Japanese immigration authorities have filed an objection to a UN panel's report which says that the country's long-term detention of foreign nationals refusing deportation violates an international covenant.
The UN Human Rights Council's Working Group on Arbitrary Detention studied a case of two foreign nationals who were denied refugee status in Japan. The Iranian and a Kurd of Turkish nationality had sought asylum, fearing persecution at home. They were held in long-term detention after refusing deportation.
The Working Group concluded that such indefinite detention of individuals was arbitrary and in contravention of multiple articles of the International Covenant on Civil and Political Rights.
It urged the Japanese government last September to make legal changes or review its handling of the foreign nationals.
Japan's Immigration Services Agency filed an objection against the Working Group on March 27. The agency said in a statement that the conclusions are totally unacceptable as they are based on clear factual misunderstandings of the Japanese legal system and its implementation.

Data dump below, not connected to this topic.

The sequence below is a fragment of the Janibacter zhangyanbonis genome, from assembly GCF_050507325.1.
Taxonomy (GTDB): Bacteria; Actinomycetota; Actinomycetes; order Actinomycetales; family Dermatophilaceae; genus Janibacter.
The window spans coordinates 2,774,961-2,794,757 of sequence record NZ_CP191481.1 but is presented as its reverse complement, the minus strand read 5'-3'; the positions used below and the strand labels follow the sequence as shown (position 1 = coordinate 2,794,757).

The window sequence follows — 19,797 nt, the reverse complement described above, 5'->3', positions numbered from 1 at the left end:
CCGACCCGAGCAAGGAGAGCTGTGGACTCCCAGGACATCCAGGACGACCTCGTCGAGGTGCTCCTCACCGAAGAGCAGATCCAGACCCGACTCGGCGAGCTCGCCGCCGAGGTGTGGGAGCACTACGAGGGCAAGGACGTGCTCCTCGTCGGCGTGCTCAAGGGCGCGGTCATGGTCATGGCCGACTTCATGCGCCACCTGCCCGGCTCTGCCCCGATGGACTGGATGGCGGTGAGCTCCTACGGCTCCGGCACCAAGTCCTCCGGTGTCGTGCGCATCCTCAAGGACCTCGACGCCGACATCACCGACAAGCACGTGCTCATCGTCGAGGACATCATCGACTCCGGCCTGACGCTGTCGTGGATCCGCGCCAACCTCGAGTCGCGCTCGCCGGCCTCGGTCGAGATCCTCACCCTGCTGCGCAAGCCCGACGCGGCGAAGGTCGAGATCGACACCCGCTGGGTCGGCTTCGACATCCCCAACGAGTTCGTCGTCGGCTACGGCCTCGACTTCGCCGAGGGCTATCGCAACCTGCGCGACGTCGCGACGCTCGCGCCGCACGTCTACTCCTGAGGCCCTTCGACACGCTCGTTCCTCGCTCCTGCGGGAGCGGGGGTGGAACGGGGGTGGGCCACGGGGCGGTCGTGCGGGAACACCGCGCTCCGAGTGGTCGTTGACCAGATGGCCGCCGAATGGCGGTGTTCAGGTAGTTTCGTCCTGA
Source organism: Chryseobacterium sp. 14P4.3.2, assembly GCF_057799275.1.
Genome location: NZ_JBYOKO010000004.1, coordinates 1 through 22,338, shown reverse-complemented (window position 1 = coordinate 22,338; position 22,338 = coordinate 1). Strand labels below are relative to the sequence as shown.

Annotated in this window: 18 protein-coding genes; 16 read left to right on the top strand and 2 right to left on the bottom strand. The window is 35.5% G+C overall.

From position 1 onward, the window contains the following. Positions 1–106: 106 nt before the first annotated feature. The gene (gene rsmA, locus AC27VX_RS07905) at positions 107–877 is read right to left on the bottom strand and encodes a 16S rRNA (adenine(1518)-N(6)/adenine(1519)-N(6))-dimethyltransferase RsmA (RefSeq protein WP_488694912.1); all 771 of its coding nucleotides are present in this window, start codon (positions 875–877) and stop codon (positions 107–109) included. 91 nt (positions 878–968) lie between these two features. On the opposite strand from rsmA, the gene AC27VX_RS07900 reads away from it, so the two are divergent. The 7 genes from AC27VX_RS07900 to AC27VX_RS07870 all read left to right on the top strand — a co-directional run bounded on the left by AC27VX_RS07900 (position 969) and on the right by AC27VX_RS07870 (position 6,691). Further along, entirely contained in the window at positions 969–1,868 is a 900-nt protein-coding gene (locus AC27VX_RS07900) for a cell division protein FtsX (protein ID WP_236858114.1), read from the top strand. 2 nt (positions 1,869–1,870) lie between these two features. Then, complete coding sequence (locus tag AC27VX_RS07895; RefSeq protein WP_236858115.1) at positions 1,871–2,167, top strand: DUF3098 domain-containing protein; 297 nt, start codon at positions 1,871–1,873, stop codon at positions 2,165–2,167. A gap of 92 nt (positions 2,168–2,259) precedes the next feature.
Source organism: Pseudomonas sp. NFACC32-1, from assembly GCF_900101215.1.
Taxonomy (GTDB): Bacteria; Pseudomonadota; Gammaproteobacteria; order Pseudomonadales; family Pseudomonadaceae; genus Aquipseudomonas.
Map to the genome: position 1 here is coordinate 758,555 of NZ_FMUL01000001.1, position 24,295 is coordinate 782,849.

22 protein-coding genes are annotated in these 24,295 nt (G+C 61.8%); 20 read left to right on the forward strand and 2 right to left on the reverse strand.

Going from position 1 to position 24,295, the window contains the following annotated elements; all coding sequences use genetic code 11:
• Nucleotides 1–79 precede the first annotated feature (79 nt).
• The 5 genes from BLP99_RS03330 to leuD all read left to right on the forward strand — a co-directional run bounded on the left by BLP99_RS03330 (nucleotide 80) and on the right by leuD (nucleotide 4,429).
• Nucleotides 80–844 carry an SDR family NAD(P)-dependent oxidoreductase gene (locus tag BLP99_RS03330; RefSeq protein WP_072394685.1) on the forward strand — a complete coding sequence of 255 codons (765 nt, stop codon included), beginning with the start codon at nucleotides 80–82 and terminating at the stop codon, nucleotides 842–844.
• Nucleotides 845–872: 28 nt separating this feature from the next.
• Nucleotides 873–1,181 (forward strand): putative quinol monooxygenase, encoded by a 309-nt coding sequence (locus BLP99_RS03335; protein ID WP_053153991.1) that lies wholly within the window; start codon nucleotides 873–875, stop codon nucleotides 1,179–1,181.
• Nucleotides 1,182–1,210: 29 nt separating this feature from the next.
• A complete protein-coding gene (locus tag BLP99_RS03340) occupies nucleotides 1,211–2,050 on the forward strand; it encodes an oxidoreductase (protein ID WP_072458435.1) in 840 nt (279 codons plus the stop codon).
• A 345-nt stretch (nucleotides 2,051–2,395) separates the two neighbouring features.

The agency said the two foreign nationals had opportunities for judicial review and relief, and that their detention was neither discriminatory nor aimed at punishing them for applying for refugee status.
Justice Minister Kamikawa Yoko told reporters on Tuesday that officials have reported the facts and Japan's position to the Working Group in order to correct its misunderstandings and unjust assessment of the country's immigration control system.
She said officials will continue to actively explain Japan's system to seek an accurate understanding from the international community.
The two foreign nationals met reporters in October while on temporary release.
The Kurdish man said asylum seekers are humans too, and that they came to Japan because they didn't want to die. He said they were never told why they are being detained, and he wants immigration authorities to stop violating the international covenant.